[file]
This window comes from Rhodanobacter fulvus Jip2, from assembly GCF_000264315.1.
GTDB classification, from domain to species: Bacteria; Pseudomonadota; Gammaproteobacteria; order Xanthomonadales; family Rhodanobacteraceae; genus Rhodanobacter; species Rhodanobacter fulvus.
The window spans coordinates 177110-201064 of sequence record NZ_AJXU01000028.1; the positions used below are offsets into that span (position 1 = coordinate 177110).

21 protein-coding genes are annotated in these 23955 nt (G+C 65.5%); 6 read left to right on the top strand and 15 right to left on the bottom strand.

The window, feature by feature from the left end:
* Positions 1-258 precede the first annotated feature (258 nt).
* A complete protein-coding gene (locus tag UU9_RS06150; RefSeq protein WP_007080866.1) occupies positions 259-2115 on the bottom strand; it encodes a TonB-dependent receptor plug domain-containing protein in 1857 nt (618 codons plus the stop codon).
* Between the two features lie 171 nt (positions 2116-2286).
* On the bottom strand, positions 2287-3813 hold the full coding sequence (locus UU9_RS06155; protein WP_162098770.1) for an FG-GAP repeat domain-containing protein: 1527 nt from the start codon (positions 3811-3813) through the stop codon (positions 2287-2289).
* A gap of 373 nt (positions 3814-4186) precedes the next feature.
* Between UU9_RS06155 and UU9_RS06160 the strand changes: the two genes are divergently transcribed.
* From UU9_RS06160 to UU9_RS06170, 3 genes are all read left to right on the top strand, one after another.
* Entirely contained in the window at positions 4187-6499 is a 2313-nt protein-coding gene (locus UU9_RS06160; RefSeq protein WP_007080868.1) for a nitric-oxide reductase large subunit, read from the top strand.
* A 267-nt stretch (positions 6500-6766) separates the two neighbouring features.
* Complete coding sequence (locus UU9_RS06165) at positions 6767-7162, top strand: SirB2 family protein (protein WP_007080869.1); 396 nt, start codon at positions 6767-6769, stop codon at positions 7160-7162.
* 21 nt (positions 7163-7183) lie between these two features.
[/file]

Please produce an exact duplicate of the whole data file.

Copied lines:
This window comes from Rhodanobacter fulvus Jip2, from assembly GCF_000264315.1.
GTDB classification, from domain to species: Bacteria; Pseudomonadota; Gammaproteobacteria; order Xanthomonadales; family Rhodanobacteraceae; genus Rhodanobacter; species Rhodanobacter fulvus.
The window spans coordinates 177110-201064 of sequence record NZ_AJXU01000028.1; the positions used below are offsets into that span (position 1 = coordinate 177110).

21 protein-coding genes are annotated in these 23955 nt (G+C 65.5%); 6 read left to right on the top strand and 15 right to left on the bottom strand.

The window, feature by feature from the left end:
* Positions 1-258 precede the first annotated feature (258 nt).
* A complete protein-coding gene (locus tag UU9_RS06150; RefSeq protein WP_007080866.1) occupies positions 259-2115 on the bottom strand; it encodes a TonB-dependent receptor plug domain-containing protein in 1857 nt (618 codons plus the stop codon).
* Between the two features lie 171 nt (positions 2116-2286).
* On the bottom strand, positions 2287-3813 hold the full coding sequence (locus UU9_RS06155; protein WP_162098770.1) for an FG-GAP repeat domain-containing protein: 1527 nt from the start codon (positions 3811-3813) through the stop codon (positions 2287-2289).
* A gap of 373 nt (positions 3814-4186) precedes the next feature.
* Between UU9_RS06155 and UU9_RS06160 the strand changes: the two genes are divergently transcribed.
* From UU9_RS06160 to UU9_RS06170, 3 genes are all read left to right on the top strand, one after another.
* Entirely contained in the window at positions 4187-6499 is a 2313-nt protein-coding gene (locus UU9_RS06160; RefSeq protein WP_007080868.1) for a nitric-oxide reductase large subunit, read from the top strand.
* A 267-nt stretch (positions 6500-6766) separates the two neighbouring features.
* Complete coding sequence (locus UU9_RS06165) at positions 6767-7162, top strand: SirB2 family protein (protein WP_007080869.1); 396 nt, start codon at positions 6767-6769, stop codon at positions 7160-7162.
* 21 nt (positions 7163-7183) lie between these two features.